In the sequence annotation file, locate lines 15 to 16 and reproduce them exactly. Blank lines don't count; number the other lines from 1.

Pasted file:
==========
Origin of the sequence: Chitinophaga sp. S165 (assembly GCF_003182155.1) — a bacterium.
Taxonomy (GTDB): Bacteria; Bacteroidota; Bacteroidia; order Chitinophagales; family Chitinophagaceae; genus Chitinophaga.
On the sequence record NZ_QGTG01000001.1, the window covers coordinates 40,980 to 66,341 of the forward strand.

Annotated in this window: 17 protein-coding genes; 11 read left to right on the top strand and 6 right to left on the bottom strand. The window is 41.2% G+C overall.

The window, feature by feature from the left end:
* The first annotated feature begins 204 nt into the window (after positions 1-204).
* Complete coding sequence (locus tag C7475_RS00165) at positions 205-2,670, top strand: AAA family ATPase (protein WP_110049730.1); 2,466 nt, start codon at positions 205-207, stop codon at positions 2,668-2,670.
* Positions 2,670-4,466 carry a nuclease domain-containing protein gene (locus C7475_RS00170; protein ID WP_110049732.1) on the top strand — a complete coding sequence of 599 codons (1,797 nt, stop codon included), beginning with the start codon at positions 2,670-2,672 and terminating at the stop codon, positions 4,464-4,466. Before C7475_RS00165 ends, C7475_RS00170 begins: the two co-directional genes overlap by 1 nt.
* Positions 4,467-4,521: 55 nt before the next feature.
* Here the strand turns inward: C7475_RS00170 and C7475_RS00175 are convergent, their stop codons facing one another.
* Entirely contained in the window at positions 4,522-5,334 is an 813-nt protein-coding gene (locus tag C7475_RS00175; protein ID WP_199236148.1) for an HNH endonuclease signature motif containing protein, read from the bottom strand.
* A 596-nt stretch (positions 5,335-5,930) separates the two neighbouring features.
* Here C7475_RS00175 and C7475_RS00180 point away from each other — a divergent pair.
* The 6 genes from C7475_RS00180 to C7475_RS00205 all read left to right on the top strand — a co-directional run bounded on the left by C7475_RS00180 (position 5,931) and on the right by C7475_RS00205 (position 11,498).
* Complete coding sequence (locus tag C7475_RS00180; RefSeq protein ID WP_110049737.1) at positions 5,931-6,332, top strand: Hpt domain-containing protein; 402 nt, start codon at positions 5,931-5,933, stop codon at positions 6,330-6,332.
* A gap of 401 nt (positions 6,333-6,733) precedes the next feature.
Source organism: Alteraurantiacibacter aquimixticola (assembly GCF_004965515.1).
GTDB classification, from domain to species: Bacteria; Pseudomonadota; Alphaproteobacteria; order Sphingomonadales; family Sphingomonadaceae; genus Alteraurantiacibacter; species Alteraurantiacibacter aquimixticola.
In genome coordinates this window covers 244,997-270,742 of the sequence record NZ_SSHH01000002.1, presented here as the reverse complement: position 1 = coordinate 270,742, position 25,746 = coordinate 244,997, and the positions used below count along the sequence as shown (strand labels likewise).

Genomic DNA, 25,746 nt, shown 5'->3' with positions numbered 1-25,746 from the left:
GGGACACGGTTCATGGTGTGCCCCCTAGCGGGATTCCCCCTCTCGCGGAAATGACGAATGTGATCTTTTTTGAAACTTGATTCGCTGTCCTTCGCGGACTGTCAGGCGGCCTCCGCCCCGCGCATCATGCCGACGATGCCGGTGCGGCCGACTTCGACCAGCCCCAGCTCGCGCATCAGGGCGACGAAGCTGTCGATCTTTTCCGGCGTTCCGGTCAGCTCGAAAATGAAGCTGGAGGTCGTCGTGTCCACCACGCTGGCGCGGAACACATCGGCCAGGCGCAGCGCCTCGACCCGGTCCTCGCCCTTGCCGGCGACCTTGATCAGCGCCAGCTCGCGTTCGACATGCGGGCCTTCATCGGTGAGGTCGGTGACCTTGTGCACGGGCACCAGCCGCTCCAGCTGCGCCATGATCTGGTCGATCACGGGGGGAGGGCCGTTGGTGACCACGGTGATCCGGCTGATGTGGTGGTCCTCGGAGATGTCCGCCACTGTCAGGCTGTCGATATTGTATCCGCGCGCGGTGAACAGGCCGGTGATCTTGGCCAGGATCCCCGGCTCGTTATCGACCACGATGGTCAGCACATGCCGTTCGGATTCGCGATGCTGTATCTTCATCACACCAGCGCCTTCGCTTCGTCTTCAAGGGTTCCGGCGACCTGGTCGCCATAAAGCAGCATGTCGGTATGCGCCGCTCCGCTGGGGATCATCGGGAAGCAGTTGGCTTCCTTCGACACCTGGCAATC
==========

* Complete coding sequence (locus tag C7475_RS00180; RefSeq protein ID WP_110049737.1) at positions 5,931-6,332, top strand: Hpt domain-containing protein; 402 nt, start codon at positions 5,931-5,933, stop codon at positions 6,330-6,332.
* A gap of 401 nt (positions 6,333-6,733) precedes the next feature.